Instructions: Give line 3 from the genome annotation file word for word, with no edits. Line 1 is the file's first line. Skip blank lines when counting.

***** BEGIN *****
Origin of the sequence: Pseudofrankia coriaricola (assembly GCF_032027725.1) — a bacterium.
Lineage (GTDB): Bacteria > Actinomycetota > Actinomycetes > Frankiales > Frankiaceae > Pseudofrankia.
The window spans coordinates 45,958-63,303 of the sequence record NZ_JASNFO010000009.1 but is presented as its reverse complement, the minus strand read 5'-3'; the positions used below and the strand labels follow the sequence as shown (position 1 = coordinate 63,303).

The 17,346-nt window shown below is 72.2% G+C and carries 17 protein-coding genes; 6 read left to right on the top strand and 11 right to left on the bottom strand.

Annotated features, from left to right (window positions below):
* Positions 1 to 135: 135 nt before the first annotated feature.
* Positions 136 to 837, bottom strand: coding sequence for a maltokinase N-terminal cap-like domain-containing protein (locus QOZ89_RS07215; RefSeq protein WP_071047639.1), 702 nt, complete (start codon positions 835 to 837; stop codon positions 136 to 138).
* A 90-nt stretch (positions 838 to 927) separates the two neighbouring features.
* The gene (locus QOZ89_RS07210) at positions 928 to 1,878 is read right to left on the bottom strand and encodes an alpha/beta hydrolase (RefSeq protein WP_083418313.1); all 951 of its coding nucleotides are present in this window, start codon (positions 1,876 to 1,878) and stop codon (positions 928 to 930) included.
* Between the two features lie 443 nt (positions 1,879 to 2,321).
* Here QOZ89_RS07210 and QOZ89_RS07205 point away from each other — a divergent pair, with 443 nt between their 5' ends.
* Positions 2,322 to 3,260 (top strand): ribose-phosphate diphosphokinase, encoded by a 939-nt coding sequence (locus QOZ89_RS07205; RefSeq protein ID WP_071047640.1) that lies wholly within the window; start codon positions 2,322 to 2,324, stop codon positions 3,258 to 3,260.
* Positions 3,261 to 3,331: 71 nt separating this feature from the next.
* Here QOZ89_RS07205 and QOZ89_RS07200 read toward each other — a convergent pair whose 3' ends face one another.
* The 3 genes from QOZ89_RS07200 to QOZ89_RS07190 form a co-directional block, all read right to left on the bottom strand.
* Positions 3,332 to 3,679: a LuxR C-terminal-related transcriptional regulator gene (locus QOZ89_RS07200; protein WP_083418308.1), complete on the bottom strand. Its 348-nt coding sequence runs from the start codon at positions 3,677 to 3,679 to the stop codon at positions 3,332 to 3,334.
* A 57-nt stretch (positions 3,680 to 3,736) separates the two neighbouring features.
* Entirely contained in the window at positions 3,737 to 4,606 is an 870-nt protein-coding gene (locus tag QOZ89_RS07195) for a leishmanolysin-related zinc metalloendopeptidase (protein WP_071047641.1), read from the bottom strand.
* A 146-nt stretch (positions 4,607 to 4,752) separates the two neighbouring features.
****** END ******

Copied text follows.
The window spans coordinates 45,958-63,303 of the sequence record NZ_JASNFO010000009.1 but is presented as its reverse complement, the minus strand read 5'-3'; the positions used below and the strand labels follow the sequence as shown (position 1 = coordinate 63,303).